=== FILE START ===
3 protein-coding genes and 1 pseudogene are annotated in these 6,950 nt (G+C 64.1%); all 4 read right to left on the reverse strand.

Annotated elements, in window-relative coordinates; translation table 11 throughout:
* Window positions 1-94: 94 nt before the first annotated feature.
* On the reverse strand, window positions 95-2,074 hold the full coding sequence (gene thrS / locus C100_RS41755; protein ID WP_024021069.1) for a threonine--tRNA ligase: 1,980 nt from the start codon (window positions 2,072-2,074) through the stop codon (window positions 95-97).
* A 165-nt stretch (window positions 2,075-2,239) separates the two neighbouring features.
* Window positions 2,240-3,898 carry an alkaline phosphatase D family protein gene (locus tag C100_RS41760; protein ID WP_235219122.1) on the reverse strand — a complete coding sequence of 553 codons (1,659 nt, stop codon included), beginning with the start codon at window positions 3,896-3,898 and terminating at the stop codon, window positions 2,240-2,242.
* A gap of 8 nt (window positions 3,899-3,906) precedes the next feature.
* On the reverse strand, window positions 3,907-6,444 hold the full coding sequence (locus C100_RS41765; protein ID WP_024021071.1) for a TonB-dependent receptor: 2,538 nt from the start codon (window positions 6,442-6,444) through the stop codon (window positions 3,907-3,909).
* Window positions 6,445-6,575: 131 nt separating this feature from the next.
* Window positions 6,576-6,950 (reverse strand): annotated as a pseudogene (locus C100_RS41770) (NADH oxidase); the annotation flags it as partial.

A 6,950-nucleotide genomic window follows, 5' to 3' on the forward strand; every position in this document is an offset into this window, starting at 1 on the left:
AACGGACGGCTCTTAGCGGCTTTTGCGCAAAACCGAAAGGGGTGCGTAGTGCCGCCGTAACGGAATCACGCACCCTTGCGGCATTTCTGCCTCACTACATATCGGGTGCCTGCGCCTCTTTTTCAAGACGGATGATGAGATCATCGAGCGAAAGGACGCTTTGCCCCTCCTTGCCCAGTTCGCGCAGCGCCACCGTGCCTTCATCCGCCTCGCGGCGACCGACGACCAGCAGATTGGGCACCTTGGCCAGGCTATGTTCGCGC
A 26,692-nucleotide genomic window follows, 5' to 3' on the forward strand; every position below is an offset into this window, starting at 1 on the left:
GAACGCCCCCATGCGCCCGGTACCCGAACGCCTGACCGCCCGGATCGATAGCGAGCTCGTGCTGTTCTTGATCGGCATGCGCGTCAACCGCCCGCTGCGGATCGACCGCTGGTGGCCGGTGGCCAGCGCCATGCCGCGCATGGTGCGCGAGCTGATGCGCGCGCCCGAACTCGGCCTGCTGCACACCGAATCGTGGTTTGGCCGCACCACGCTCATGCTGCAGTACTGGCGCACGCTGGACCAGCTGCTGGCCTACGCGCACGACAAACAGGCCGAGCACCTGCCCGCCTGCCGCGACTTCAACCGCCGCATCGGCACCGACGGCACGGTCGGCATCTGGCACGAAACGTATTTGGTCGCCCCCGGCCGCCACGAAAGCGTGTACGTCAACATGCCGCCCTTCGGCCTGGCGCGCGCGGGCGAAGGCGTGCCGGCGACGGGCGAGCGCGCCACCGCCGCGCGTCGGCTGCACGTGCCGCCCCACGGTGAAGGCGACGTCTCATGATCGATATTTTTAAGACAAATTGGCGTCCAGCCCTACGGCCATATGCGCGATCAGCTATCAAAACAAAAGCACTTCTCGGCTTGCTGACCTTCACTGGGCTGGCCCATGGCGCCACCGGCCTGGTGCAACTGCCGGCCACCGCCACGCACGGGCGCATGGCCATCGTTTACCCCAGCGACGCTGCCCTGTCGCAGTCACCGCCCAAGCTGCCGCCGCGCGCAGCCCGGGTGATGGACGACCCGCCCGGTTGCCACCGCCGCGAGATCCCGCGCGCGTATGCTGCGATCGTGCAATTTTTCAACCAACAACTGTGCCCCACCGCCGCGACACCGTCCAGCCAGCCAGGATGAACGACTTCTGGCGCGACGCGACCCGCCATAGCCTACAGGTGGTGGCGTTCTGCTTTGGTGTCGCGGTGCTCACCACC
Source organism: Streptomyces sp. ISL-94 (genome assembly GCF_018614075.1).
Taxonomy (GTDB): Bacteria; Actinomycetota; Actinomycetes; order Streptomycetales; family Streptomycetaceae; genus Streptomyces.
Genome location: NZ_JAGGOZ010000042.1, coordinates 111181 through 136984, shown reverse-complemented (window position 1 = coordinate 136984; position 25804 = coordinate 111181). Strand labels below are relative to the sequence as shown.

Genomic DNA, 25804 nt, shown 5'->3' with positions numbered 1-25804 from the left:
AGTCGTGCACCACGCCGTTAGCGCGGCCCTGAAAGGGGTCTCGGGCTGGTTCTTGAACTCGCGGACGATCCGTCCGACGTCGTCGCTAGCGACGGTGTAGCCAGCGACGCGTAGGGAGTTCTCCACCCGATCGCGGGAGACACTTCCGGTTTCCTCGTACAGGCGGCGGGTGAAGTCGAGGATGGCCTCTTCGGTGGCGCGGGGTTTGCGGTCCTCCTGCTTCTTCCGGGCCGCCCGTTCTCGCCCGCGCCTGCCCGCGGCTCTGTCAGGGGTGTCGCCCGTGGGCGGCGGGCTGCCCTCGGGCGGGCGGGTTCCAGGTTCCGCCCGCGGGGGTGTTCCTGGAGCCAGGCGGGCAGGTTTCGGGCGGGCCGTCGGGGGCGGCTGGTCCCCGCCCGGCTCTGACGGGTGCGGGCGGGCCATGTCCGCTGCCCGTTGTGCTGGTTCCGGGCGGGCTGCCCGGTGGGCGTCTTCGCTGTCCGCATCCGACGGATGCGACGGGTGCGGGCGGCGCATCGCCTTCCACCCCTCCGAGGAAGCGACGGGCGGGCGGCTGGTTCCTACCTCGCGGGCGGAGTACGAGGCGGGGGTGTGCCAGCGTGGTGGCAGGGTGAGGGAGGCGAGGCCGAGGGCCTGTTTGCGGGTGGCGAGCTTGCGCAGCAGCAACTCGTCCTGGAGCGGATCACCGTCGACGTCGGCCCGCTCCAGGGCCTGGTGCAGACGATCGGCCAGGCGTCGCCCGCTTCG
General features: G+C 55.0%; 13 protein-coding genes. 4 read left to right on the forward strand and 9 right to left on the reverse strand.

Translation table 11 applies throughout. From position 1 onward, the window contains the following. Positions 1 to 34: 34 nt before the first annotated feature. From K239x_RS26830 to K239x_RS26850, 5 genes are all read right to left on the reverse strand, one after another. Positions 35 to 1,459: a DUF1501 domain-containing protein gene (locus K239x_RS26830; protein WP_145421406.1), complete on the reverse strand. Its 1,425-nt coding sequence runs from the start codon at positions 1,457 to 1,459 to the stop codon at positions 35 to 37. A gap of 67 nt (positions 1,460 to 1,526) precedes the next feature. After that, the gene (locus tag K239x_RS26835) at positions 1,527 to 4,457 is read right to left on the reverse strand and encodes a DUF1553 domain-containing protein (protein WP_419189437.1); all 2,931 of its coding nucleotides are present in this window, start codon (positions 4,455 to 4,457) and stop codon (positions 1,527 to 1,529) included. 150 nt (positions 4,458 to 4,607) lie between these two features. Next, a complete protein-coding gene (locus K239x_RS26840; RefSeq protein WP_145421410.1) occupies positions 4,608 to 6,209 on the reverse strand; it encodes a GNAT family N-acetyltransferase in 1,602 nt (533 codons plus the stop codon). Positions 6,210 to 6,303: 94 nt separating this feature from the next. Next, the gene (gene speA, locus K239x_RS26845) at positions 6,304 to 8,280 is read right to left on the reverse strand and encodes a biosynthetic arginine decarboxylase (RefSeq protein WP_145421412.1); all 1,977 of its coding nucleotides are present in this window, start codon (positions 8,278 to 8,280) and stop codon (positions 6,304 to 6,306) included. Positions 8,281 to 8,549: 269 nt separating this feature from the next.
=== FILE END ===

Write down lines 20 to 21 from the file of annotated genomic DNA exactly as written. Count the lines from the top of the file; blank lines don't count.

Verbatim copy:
General features: G+C 55.0%; 13 protein-coding genes. 4 read left to right on the forward strand and 9 right to left on the reverse strand.

Translation table 11 applies throughout. From position 1 onward, the window contains the following. Positions 1 to 34: 34 nt before the first annotated feature. From K239x_RS26830 to K239x_RS26850, 5 genes are all read right to left on the reverse strand, one after another. Positions 35 to 1,459: a DUF1501 domain-containing protein gene (locus K239x_RS26830; protein WP_145421406.1), complete on the reverse strand. Its 1,425-nt coding sequence runs from the start codon at positions 1,457 to 1,459 to the stop codon at positions 35 to 37. A gap of 67 nt (positions 1,460 to 1,526) precedes the next feature. After that, the gene (locus tag K239x_RS26835) at positions 1,527 to 4,457 is read right to left on the reverse strand and encodes a DUF1553 domain-containing protein (protein WP_419189437.1); all 2,931 of its coding nucleotides are present in this window, start codon (positions 4,455 to 4,457) and stop codon (positions 1,527 to 1,529) included. 150 nt (positions 4,458 to 4,607) lie between these two features. Next, a complete protein-coding gene (locus K239x_RS26840; RefSeq protein WP_145421410.1) occupies positions 4,608 to 6,209 on the reverse strand; it encodes a GNAT family N-acetyltransferase in 1,602 nt (533 codons plus the stop codon). Positions 6,210 to 6,303: 94 nt separating this feature from the next. Next, the gene (gene speA, locus K239x_RS26845) at positions 6,304 to 8,280 is read right to left on the reverse strand and encodes a biosynthetic arginine decarboxylase (RefSeq protein WP_145421412.1); all 1,977 of its coding nucleotides are present in this window, start codon (positions 8,278 to 8,280) and stop codon (positions 6,304 to 6,306) included. Positions 8,281 to 8,549: 269 nt separating this feature from the next.